R2 is independently selected from C2-5alkyl and C2-5alkenyl all of which moieties may be optionally substituted one to three times independently by halogen; nitro; halosubstituted C1-4 alkyl; C1-4 alkyl; amino, mono or di-C1-4 alkyl substituted amine; hydroxy; C1-4 alkoxy; NR9C(O)Ra; S(O)mRa; C(O)NR6R7; C(O)OH; C(O)ORa; S(O)2NR6R7; NHS(O)2Ra; and optionally containing, in addition to carbon, independently, 1 to 3 NR9, O, C(O), S, SO, or SO2 moities.

R3 is independently selected from C1-10 alkyl; halosubstituted C1-10 alkyl; C2-10 alkenyl; C1-10 alkoxy; halosubstituted C1-10alkoxy; azide; S(O)tR4; (CR8R8)qS(O)tR4; hydroxy; hydroxy substituted C1-4alkyl; aryl; aryl C1-4 alkyl; aryl C2-10 alkenyl; aryloxy; aryl C1-4 alkyloxy; heteroaryl; heteroarylalkyl; heteroaryl C2-10 alkenyl; heteroaryl C1-4 alkyloxy; heterocyclic, heterocyclic C1-4alkyl; heterocyclicC1-4alkyloxy; heterocyclicC2-10 alkenyl; (CR8R8)qNR4R5; (CR8R8)qC(O)NR4R5; C2-10 alkenyl C(O)NR4R5; (CR8R8)qC(O)NR4R10; S(O)3R8; (CR8R8)qC(O)R11; C2-10 alkenyl C(O)R11; C2-10 alkenyl C(O)OR11; (CR8R8)qC(O)OR11; (CR8R8)qOC(O)R11; (CR8R8)qNR4C(O)R11; (CR8R8)qC(NR4)NR4R5; (CR8R8)qNR4C(NR5)R11; (CR8R8)qNHS(O)2R12; (CR8R8)qS(O)2NR4R5; or two R1 moieties together may form O—(CH2)sO or a 5 to 6 membered saturated or unsaturated ring, and wherein the alkyl, aryl, arylalkyl, heteroaryl, heterocyclic moieties may be optionally substituted;

q is 0, or an integer having a value of 1 to 10;

t is 0, or an integer having a value of 1 or 2;

s is an integer having a value of 1 to 3;

R4 and R5 are independently hydrogen, optionally substituted C1-4 alkyl, optionally substituted aryl, optionally substituted aryl C1-4alkyl, optionally substituted heteroaryl, optionally substituted heteroaryl C1-4alkyl, heterocyclic, heterocyclicC1-4 alkyl, or R4 and R5 together with the nitrogen to which they are attached form a 5 to 7 member ring which may optionally comprise an additional heteroatom selected from oxygen, nitrogen or sulfur;

Y is independently selected from hydrogen; halogen; nitro; cyano; halosubstituted C1-10 alkyl, C1-10 alkyl, C2-10 alkenyl, C1-10 alkoxy, halosubstituted C1-10 alkoxy, azide, (CR8R8)qS(O)tR4, hydroxy, hydroxyC1-4alkyl, aryl, aryl C1-4 alkyl, aryloxy, arylC1-4 alkyloxy, heteroaryl, heteroarylalkyl, heteroaryl C1-4 alkyloxy; heterocyclic, heterocyclic C1-4alkyl, aryl C2-10 alkenyl, heteroaryl C2-10 alkenyl, heterocyclic C2-10 alkenyl, (CR8R8)qNR4R5, C2-10 alkenyl C(O)NR4R5, (CR8R8)qC(O)NR4R5, (CR8R8)qC(O)NR4R10, S(O)3H, S(O)3R8, (CR8R8)qC(O)R11, C2-10 alkenyl C(O)R11, C2-10 alkenyl C(O)OR11, C(O)R11, (CR8R8)qC(O)OR12, (CR8R8)qOC(O)R11, (CR8R8)qNR4C(O)R11, (CR8R8)qNHS(O)2Rd, (CR8R8)qS(O)2NR4R5, or two Y moieties together may form O—(CH2)sO— or a 5 to 6 membered unsaturated ring,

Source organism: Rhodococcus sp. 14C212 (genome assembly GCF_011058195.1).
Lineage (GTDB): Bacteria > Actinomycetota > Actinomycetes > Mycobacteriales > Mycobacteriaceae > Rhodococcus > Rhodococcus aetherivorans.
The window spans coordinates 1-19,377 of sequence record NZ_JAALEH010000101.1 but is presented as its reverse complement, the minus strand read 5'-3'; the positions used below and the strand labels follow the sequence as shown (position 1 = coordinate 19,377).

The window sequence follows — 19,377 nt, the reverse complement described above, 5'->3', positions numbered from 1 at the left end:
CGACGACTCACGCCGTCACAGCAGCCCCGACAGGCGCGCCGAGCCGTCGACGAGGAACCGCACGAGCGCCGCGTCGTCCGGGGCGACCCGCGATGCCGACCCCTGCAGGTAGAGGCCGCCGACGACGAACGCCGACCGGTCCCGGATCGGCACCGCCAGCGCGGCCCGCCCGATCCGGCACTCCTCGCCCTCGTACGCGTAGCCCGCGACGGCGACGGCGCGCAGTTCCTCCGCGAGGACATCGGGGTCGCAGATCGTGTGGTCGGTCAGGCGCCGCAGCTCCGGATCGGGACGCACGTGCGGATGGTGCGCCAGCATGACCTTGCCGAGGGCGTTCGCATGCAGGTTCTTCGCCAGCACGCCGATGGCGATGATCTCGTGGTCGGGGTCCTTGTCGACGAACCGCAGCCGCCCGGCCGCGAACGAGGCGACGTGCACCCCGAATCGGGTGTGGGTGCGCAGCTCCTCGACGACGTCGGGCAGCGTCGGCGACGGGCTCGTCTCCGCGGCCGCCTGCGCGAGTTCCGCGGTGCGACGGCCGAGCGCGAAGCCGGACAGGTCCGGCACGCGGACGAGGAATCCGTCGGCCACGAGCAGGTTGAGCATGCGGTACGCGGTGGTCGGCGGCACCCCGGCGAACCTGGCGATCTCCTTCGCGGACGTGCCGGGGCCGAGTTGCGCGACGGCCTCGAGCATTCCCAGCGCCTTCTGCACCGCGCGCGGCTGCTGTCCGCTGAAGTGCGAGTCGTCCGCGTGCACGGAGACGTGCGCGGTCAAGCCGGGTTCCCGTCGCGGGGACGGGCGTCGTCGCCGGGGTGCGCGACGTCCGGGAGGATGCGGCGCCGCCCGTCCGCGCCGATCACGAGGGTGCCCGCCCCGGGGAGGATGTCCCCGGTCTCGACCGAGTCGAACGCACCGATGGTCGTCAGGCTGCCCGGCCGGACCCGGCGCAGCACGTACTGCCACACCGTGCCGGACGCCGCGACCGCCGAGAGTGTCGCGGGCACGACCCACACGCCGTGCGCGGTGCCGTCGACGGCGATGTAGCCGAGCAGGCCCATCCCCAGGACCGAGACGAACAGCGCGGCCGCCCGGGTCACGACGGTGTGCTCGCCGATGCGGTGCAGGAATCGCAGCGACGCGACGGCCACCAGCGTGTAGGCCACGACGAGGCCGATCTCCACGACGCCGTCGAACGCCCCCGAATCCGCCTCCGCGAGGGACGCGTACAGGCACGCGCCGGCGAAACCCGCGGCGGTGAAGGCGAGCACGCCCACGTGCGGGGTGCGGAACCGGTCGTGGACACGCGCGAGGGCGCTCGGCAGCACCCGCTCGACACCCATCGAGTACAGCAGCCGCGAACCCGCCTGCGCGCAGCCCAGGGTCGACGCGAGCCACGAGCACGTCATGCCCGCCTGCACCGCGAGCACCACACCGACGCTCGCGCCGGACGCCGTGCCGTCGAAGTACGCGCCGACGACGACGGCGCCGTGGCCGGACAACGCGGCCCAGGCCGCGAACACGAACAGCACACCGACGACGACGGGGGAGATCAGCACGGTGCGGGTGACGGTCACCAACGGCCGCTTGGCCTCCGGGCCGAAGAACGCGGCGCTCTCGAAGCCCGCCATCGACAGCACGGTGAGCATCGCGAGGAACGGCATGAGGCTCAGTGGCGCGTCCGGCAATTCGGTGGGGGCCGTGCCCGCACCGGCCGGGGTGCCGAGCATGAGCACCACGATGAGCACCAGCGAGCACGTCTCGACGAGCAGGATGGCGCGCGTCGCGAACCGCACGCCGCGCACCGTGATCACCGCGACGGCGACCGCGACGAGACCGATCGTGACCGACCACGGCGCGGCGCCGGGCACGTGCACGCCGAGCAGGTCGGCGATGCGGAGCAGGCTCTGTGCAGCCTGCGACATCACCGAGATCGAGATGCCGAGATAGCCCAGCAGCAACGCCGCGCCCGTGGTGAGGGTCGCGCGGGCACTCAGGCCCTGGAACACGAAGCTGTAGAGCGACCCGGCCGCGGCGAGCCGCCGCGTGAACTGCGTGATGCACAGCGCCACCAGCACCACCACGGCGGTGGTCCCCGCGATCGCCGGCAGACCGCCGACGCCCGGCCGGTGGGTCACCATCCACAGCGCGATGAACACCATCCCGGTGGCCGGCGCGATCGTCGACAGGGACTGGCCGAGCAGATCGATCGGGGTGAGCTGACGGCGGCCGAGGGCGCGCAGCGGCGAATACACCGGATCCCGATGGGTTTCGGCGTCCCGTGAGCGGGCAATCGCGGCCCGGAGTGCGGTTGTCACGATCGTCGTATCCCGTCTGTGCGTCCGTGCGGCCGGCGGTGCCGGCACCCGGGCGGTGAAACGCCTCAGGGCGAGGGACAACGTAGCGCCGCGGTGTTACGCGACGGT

n is an integer having a value of 1 to 3,

m is an integer having a value of 1 to 3,

R8 is hydrogen or C1-4 alkyl,

R9 is hydrogen or a C1-4 alkyl,

R10 is C1-10 alkyl C(O)2R8,

R11 is hydrogen, C1-4 alkyl, optionally substituted aryl, optionally substituted aryl C1-4alkyl, optionally substituted heteroaryl, optionally substituted heteroarylC1-4alkyl, optionally substituted heterocyclic, or optionally substituted heterocyclicC1-4alkyl,

R12 is hydrogen, C1-10 alkyl, optionally substituted aryl or optionally substituted arylalkyl;

R17 is C1-4alkyl, aryl, arylalkyl, heteroaryl, heteroarylC1-4alkyl, heterocyclic, or heterocyclicC1-4alkyl, wherein the aryl, heteroaryl and heterocyclic rings may all be optionally substituted; and

Ra is an alkyl, aryl, arylC1-4alkyl, heteroaryl, heteroaryl C1-4alkyl, heterocyclic, or a heterocyclic C1-4alkyl moiety, all of which moieties may be optionally substituted.